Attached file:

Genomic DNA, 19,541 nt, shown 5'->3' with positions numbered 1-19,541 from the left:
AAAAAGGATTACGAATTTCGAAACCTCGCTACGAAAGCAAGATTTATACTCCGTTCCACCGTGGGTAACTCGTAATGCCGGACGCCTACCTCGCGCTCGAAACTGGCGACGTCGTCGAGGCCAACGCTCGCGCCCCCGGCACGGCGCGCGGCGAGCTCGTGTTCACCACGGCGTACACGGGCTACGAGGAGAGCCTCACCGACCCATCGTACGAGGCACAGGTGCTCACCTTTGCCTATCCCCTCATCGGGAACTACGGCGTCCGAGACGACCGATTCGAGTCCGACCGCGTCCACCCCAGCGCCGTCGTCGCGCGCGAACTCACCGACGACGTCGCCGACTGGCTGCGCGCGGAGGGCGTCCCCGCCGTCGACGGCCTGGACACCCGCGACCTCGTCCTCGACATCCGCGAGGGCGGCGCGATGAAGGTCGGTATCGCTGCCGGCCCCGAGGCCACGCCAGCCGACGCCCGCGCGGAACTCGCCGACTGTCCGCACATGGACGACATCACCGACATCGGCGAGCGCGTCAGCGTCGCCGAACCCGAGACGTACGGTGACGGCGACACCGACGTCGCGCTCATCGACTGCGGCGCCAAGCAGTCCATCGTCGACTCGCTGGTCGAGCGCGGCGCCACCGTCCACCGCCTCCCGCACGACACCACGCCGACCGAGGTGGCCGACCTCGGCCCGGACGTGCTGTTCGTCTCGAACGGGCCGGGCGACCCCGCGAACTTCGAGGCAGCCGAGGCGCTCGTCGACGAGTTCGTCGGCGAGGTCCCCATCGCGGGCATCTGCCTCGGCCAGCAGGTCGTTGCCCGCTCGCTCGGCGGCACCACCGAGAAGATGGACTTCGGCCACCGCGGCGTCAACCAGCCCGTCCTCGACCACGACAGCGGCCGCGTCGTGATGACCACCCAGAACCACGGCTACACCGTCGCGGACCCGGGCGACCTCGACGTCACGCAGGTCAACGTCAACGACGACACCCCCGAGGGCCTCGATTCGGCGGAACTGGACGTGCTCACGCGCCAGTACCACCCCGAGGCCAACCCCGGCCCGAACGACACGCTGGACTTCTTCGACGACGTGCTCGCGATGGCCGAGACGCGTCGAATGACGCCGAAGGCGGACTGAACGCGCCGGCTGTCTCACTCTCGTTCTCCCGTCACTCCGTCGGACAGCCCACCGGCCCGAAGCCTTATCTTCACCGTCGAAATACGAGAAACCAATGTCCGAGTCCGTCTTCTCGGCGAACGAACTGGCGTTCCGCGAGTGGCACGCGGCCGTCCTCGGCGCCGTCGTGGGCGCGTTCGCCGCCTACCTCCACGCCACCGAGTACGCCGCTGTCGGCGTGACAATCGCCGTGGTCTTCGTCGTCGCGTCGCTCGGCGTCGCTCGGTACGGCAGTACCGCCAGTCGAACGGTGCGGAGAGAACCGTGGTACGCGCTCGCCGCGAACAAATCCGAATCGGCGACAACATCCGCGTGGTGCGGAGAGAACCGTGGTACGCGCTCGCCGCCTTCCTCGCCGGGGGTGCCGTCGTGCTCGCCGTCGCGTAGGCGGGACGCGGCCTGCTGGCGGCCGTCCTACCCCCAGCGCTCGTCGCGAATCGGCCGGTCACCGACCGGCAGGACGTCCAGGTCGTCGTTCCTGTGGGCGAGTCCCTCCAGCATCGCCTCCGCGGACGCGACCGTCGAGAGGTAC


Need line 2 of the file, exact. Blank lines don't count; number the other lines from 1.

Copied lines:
AAAAAGGATTACGAATTTCGAAACCTCGCTACGAAAGCAAGATTTATACTCCGTTCCACCGTGGGTAACTCGTAATGCCGGACGCCTACCTCGCGCTCGAAACTGGCGACGTCGTCGAGGCCAACGCTCGCGCCCCCGGCACGGCGCGCGGCGAGCTCGTGTTCACCACGGCGTACACGGGCTACGAGGAGAGCCTCACCGACCCATCGTACGAGGCACAGGTGCTCACCTTTGCCTATCCCCTCATCGGGAACTACGGCGTCCGAGACGACCGATTCGAGTCCGACCGCGTCCACCCCAGCGCCGTCGTCGCGCGCGAACTCACCGACGACGTCGCCGACTGGCTGCGCGCGGAGGGCGTCCCCGCCGTCGACGGCCTGGACACCCGCGACCTCGTCCTCGACATCCGCGAGGGCGGCGCGATGAAGGTCGGTATCGCTGCCGGCCCCGAGGCCACGCCAGCCGACGCCCGCGCGGAACTCGCCGACTGTCCGCACATGGACGACATCACCGACATCGGCGAGCGCGTCAGCGTCGCCGAACCCGAGACGTACGGTGACGGCGACACCGACGTCGCGCTCATCGACTGCGGCGCCAAGCAGTCCATCGTCGACTCGCTGGTCGAGCGCGGCGCCACCGTCCACCGCCTCCCGCACGACACCACGCCGACCGAGGTGGCCGACCTCGGCCCGGACGTGCTGTTCGTCTCGAACGGGCCGGGCGACCCCGCGAACTTCGAGGCAGCCGAGGCGCTCGTCGACGAGTTCGTCGGCGAGGTCCCCATCGCGGGCATCTGCCTCGGCCAGCAGGTCGTTGCCCGCTCGCTCGGCGGCACCACCGAGAAGATGGACTTCGGCCACCGCGGCGTCAACCAGCCCGTCCTCGACCACGACAGCGGCCGCGTCGTGATGACCACCCAGAACCACGGCTACACCGTCGCGGACCCGGGCGACCTCGACGTCACGCAGGTCAACGTCAACGACGACACCCCCGAGGGCCTCGATTCGGCGGAACTGGACGTGCTCACGCGCCAGTACCACCCCGAGGCCAACCCCGGCCCGAACGACACGCTGGACTTCTTCGACGACGTGCTCGCGATGGCCGAGACGCGTCGAATGACGCCGAAGGCGGACTGAACGCGCCGGCTGTCTCACTCTCGTTCTCCCGTCACTCCGTCGGACAGCCCACCGGCCCGAAGCCTTATCTTCACCGTCGAAATACGAGAAACCAATGTCCGAGTCCGTCTTCTCGGCGAACGAACTGGCGTTCCGCGAGTGGCACGCGGCCGTCCTCGGCGCCGTCGTGGGCGCGTTCGCCGCCTACCTCCACGCCACCGAGTACGCCGCTGTCGGCGTGACAATCGCCGTGGTCTTCGTCGTCGCGTCGCTCGGCGTCGCTCGGTACGGCAGTACCGCCAGTCGAACGGTGCGGAGAGAACCGTGGTACGCGCTCGCCGCGAACAAATCCGAATCGGCGACAACATCCGCGTGGTGCGGAGAGAACCGTGGTACGCGCTCGCCGCCTTCCTCGCCGGGGGTGCCGTCGTGCTCGCCGTCGCGTAGGCGGGACGCGGCCTGCTGGCGGCCGTCCTACCCCCAGCGCTCGTCGCGAATCGGCCGGTCACCGACCGGCAGGACGTCCAGGTCGTCGTTCCTGTGGGCGAGTCCCTCCAGCATCGCCTCCGCGGACGCGACCGTCGAGAGGTAC